JK Rowling by Daniel Ogren (fast50 on Flickr)

“Failure meant a stripping away of the inessential. I stopped pretending to myself that I was anything other than I was and began diverting all my energy into finishing the only work that mattered to me.”

I think everyone knows J.K. Rowling for the Harry Potter series of novels that became the Harry Potter series of movies. She’s been able to enjoy quite a bit of success with her tale of the boy wizard, but this wasn’t always the case.

From what I recall from one of her interviews, Rowling said that she once had to rely on government subsidies to survive. It goes to show you that anyone has an opportunity at overwhelming success. It may take some help, it may take some luck, but the opportunity is there.

With the quote above, J.K. Rowling really reminds us of the problem with multitasking. We think that we are being more productive and getting more done when we are multitasking, but we just end up with a series of half-finished projects that never got our full attention. Rowling decided to cast aside everything else that “didn’t matter” and focus her efforts solely on writing and publishing her Harry Potter books. And I think you’d agree that everything has worked out quite well for her.

So, what does this mean about our own goals, endeavors and ambitions? In an ideal world, we would be able to eliminate all of those distractions and not worry about all of the “inessential” things in our lives. We would be able to focus our energy completely on “the only work that mattered” and not only get it done, but get it done to the utmost of our ability. After all, we are remembered for what we accomplish and not for what we attempt (or think about attempting).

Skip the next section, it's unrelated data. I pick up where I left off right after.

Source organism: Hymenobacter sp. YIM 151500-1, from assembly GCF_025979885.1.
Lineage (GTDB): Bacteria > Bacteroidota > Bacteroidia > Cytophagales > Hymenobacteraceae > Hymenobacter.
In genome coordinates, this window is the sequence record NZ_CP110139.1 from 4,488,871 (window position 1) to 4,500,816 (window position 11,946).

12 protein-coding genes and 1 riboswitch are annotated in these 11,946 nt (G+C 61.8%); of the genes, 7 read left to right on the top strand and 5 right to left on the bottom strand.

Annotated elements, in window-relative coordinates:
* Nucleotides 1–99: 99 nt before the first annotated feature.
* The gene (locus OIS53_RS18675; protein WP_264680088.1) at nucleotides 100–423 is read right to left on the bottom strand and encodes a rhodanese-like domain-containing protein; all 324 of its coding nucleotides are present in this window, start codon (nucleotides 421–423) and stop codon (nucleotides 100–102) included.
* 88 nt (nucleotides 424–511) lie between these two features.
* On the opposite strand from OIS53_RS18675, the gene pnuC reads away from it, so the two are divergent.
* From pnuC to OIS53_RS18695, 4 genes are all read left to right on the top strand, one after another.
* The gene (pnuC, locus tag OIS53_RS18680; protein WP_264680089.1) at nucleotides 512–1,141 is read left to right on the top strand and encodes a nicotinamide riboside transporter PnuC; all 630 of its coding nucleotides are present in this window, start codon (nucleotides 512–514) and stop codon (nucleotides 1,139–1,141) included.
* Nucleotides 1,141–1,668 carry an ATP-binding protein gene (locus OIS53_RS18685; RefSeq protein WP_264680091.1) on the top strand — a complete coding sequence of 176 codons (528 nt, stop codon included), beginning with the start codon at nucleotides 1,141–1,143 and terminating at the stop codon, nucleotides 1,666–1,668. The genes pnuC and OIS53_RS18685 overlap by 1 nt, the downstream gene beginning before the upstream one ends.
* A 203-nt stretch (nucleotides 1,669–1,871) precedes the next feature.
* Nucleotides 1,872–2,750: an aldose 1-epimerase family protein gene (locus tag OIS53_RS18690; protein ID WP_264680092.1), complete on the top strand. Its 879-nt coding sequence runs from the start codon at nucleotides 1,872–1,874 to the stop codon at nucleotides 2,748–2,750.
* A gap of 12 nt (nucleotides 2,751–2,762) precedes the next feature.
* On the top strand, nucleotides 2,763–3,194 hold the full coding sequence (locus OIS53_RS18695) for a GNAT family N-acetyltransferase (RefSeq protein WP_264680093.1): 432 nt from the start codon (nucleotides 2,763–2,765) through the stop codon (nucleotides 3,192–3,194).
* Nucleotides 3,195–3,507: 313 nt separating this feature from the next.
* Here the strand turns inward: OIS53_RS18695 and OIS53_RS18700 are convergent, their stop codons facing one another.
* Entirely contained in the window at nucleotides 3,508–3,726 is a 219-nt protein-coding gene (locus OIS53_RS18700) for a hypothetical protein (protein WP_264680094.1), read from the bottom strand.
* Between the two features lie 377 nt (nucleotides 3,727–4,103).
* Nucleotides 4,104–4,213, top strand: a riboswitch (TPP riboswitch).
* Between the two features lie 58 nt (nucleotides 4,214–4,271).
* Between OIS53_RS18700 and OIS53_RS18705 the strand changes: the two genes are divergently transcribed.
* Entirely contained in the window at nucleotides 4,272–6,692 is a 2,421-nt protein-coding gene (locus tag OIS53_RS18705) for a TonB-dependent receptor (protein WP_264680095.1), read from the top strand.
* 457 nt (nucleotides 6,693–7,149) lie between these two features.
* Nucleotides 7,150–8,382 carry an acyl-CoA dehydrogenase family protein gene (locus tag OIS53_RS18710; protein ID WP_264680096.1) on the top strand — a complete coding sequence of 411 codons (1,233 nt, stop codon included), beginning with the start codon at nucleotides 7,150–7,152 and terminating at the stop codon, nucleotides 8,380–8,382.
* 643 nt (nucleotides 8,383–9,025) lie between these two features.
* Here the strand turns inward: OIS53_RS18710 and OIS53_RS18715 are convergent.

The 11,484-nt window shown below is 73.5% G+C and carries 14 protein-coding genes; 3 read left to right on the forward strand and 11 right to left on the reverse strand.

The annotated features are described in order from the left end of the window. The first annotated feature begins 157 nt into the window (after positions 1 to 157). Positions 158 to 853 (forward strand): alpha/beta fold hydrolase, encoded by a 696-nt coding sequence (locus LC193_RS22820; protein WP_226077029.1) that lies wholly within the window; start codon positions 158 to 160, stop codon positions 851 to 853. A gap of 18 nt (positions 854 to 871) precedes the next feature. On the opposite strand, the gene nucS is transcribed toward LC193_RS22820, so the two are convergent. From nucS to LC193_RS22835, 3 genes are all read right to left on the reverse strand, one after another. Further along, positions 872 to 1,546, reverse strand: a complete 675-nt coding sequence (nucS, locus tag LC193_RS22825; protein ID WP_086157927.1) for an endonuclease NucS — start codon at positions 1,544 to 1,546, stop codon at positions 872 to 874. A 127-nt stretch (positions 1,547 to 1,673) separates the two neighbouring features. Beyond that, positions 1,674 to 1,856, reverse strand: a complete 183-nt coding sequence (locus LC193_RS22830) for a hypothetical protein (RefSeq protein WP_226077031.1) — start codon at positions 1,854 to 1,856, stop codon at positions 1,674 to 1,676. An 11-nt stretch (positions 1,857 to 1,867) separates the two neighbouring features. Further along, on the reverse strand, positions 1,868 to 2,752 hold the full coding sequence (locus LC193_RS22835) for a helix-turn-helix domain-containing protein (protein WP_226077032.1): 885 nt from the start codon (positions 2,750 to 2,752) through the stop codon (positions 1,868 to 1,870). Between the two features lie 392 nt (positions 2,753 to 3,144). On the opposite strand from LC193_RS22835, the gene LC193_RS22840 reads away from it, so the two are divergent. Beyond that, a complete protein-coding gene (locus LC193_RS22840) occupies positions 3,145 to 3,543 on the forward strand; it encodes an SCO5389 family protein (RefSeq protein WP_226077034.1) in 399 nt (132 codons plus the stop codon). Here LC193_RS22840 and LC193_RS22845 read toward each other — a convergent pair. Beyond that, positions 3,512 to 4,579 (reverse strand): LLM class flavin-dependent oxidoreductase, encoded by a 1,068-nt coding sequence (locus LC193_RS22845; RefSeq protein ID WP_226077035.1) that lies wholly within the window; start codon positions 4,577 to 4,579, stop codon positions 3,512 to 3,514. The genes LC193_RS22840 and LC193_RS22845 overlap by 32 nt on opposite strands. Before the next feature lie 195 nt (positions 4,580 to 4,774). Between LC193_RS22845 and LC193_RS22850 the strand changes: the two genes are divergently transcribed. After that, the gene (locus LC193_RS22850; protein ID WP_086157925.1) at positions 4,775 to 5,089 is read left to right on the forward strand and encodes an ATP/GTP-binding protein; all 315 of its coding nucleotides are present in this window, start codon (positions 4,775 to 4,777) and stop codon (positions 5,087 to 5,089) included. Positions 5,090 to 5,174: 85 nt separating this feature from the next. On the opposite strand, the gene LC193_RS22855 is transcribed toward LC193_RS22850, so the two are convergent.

Real life duties and obligations can get in the way. We have bills to pay and mouths to feed. These responsibilities are essential to our lives and thus cannot be ignored. We can ignore some of the superfluous fluff that lays on top of all that though. If you can help it, stop dividing your attention side projects and really buckle down on the one that you care the most about. There is definitely merit to single-tasking.

But this lesson extends well beyond just our professional exploits. I think we could all benefit from clearing out the clutter, eliminating the inessential, and really focusing on what matters most to us. Don’t sweat the small stuff… unless that small stuff can lead you to become an international best-selling author.